‘India Inc’s efforts to counter workplace sexual harassment is poor’

However discrete it may be, but sexual harassment is a widespread phenomenon at workplace, and it has profound impact on women. The common fear is that the victim (female) will either jeopardize her own career if the charges against the man (accused) are not proved or may even earn a bad name for being the victim.

A recent survey conducted by Ernst & Young in a report titled ‘Reining In Sexual Harassment At The Workplace’ states that Corporate India’s commitment to protect women employees against sexual harassment at the workplace is unsatisfactory. Another survey conducted by city based firm Complykaro early this year showed that less than 3% of offices are aware of the law and most of even those do not have Internal Complaints Committees (ICC) at each location or have done training of employees and committee members.

This is despite the stringent Sexual Harassment of Women at Workplace (Prevention, Prohibition and Redressal) Act of 2013.

The findings of these surveys were validated when Minister for Women & Child Development, Maneka Gandhi admitted in Rajya Sabha that more than 90% of private organisations and government offices had not complied with the law.

“It’s mandatory for every organization, employing 10 or more people, to constitute an ICC which consists of minimum three employees and one outside member who could be from an NGO or somebody familiar with issues relating to sexual harassment,” said Vishal Kedia, Founder & Director, Complykaro. “The ICC must have minimum 50 per cent women members and must be presided by a women employed at senior level. In case the organisation has multiple offices, such ICC needs to be constituted at each location so that the woman can approach them with ease,” he added.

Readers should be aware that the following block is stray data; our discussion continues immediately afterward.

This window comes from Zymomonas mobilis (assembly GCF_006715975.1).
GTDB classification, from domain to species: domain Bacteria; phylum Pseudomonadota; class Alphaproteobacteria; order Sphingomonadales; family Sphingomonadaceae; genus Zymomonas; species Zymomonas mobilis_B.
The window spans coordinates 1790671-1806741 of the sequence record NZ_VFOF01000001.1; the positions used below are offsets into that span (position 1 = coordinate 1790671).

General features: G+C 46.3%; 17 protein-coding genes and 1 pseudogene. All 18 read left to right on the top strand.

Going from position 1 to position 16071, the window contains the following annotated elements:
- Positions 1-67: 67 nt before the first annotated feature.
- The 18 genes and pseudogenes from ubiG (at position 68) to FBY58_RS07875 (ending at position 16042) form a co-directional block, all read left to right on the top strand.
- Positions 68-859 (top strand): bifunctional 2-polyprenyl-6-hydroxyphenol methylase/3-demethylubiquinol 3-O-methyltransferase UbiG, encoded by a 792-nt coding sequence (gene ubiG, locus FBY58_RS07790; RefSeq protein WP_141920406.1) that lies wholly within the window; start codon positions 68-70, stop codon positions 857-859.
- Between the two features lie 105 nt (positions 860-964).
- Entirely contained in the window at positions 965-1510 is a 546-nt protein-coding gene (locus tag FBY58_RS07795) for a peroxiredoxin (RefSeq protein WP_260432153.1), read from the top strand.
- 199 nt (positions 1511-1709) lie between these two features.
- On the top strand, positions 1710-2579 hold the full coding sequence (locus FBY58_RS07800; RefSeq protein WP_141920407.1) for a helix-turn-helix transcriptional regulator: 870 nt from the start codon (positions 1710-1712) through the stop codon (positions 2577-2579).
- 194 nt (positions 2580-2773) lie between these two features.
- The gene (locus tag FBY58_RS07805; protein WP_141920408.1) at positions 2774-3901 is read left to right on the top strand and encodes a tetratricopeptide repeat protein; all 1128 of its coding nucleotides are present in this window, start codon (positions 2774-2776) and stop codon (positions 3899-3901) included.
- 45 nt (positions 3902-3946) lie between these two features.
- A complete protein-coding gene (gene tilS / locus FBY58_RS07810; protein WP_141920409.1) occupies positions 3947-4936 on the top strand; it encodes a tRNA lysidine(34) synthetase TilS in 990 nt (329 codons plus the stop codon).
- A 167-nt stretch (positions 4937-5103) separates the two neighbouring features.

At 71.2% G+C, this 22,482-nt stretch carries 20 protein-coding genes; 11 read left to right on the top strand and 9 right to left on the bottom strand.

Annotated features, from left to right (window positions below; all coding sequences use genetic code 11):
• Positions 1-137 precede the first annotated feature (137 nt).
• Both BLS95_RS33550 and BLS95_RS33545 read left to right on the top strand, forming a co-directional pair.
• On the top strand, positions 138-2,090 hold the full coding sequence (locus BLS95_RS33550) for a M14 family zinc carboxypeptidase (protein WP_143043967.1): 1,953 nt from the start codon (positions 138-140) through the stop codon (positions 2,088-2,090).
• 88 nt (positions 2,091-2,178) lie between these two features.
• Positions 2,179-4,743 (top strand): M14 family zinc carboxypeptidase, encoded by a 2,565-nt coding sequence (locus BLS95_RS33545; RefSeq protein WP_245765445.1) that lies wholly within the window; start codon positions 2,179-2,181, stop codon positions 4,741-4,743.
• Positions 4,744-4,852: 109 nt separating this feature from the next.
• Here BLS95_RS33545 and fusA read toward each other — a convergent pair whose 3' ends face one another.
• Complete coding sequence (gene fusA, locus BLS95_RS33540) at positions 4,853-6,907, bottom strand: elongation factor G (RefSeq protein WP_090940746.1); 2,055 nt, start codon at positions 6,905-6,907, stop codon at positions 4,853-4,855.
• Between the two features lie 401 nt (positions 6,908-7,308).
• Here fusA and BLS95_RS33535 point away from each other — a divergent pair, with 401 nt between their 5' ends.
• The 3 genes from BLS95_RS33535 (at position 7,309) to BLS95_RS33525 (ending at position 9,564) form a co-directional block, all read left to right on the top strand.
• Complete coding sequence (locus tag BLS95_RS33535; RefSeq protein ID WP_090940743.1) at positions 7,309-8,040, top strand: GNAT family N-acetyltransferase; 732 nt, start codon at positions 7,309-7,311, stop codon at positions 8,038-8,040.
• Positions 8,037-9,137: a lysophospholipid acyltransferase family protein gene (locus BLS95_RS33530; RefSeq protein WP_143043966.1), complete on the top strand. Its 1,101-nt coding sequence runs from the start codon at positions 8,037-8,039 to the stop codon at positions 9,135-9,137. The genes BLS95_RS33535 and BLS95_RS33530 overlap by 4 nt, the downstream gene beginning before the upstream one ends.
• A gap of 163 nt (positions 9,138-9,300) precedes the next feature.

Besides, Kedia stated, “All employees – male and female – must compulsorily undergo sensitisation training programmes so that they understand what constitutes sexual harassment and their rights and responsibilities as per the law.”

Meanwhile Chitra Wagh, member of Maharashtra State Commission for Women, said, “There is increase in number of cases in the private and corporate sector. But unfortunately women don’t come forward to register their complaints. The situation is worse for women who work in the unorganized sector where sexual harassment is common, but remains articulated due to fear of loss of employment.”

“There is fear of retaliation and backlash. Victims are concerned about retaliation from peers and the career or reputation impact that reporting sexual harassment might have, specially difficulty finding a new job if prospective employers find out about the claim,” she added.

Vasudevan Srinivasan, Director Continuing Education and Training Center (CETC), “Women come forward to register complaints only in those places where they are assured by the organisation that they have zero tolerance towards sexual harassment and they have instituted a fair and impartial mechanism to deal with issues of sexual harassment without any fear of reprises.”